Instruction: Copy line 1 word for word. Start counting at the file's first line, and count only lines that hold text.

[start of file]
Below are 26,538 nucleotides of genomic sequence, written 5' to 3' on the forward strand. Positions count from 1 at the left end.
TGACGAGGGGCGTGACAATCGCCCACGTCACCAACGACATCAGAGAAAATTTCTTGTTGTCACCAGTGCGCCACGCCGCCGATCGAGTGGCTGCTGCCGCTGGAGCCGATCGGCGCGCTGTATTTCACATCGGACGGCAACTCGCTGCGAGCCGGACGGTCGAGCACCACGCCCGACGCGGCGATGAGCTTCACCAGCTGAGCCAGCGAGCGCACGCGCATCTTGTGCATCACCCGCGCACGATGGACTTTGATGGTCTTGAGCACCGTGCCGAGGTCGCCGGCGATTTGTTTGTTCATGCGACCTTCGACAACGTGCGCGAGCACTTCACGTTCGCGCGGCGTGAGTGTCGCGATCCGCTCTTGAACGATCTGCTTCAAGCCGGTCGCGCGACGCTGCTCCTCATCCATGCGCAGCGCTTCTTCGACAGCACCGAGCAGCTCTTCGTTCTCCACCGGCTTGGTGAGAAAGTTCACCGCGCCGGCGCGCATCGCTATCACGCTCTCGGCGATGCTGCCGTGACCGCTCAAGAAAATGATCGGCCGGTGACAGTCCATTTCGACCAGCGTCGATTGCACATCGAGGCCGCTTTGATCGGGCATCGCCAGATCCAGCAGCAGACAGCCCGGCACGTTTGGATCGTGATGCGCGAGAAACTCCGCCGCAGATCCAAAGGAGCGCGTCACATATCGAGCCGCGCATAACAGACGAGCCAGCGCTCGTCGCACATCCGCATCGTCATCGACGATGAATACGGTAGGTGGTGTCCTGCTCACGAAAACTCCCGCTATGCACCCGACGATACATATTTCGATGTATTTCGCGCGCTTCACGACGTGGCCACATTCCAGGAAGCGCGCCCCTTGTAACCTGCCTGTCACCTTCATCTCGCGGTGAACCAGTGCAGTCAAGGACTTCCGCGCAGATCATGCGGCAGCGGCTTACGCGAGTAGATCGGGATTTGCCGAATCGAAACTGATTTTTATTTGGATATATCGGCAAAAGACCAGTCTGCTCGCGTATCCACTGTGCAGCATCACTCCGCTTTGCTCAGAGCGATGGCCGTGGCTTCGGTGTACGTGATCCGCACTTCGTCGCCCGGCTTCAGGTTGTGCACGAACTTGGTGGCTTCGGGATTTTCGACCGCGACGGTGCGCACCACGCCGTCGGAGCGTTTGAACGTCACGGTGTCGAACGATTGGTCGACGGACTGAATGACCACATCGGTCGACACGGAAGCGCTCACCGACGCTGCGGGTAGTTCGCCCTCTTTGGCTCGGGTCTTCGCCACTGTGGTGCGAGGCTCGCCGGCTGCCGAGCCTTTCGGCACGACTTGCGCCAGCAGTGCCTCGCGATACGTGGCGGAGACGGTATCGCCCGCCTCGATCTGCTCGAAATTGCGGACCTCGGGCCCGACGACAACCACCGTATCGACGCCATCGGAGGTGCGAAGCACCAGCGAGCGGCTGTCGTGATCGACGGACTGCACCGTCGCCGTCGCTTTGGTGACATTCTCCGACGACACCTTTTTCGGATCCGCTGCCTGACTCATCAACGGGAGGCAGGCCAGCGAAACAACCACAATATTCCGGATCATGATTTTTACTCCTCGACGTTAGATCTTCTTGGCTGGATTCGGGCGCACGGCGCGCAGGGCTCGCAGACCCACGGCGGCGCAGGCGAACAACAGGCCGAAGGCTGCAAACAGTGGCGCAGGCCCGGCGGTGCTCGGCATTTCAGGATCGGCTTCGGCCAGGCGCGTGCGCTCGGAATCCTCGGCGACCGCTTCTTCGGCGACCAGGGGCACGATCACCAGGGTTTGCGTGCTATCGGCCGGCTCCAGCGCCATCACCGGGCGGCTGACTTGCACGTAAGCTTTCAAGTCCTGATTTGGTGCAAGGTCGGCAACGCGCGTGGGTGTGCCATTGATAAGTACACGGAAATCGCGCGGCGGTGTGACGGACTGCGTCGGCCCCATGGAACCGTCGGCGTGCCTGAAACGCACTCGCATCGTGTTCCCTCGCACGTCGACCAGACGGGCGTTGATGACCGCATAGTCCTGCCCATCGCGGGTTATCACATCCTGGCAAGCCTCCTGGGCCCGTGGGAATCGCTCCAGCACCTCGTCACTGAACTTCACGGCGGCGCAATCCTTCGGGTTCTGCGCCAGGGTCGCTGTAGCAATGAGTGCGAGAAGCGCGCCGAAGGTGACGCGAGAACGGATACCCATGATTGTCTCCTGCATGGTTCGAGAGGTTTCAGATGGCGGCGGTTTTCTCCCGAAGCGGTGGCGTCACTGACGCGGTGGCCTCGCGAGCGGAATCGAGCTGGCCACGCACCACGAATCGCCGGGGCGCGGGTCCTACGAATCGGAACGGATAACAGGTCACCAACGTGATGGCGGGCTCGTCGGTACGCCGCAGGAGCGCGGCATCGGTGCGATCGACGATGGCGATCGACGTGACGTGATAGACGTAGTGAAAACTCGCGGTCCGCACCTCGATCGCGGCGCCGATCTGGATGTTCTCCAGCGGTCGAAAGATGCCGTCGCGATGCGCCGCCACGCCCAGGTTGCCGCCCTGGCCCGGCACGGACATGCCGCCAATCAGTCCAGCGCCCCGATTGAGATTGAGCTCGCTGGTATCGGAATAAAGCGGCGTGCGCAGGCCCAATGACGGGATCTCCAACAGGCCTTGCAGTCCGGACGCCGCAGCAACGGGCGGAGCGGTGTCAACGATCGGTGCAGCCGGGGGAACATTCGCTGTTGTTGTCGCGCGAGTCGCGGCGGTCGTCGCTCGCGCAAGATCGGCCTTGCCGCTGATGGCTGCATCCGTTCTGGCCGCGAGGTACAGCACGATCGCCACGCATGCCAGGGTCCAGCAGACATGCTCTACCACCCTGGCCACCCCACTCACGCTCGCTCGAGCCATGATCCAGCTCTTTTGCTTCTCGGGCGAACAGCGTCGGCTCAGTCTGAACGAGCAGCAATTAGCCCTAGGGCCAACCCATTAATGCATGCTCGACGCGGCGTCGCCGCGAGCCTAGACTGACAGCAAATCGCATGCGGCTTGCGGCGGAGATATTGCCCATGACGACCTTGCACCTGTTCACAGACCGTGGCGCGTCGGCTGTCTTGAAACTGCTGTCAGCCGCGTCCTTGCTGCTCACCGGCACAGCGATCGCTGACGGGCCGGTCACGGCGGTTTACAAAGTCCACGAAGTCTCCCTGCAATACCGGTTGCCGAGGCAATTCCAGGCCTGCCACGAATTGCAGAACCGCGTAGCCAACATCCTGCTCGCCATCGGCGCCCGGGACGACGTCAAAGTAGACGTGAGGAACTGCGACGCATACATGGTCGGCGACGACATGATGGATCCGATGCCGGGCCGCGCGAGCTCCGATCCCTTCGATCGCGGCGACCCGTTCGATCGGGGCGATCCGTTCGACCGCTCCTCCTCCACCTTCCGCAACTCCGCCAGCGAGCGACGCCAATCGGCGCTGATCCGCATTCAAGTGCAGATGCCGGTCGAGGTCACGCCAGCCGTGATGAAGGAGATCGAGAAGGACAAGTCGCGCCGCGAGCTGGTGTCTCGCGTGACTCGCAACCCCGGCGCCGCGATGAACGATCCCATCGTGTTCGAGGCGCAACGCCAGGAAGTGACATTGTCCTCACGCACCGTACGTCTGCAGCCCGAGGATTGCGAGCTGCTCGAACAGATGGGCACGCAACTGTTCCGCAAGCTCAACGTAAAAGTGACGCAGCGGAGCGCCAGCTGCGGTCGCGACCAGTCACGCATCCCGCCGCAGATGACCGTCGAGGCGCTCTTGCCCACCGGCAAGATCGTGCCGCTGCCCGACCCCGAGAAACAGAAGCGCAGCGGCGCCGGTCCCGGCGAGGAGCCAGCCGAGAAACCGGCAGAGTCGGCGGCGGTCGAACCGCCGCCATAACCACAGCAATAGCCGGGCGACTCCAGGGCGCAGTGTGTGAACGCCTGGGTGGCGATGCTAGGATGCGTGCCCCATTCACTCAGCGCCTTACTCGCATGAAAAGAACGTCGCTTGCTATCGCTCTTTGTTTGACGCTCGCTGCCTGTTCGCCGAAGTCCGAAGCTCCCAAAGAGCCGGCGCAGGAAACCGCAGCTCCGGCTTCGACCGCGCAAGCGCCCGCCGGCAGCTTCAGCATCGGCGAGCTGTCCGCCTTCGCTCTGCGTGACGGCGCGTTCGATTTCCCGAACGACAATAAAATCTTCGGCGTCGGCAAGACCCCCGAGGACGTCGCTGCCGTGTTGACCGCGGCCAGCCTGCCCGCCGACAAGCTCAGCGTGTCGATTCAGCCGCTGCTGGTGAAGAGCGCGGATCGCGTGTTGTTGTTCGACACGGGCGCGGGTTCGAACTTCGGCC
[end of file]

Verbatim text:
Below are 26,538 nucleotides of genomic sequence, written 5' to 3' on the forward strand. Positions count from 1 at the left end.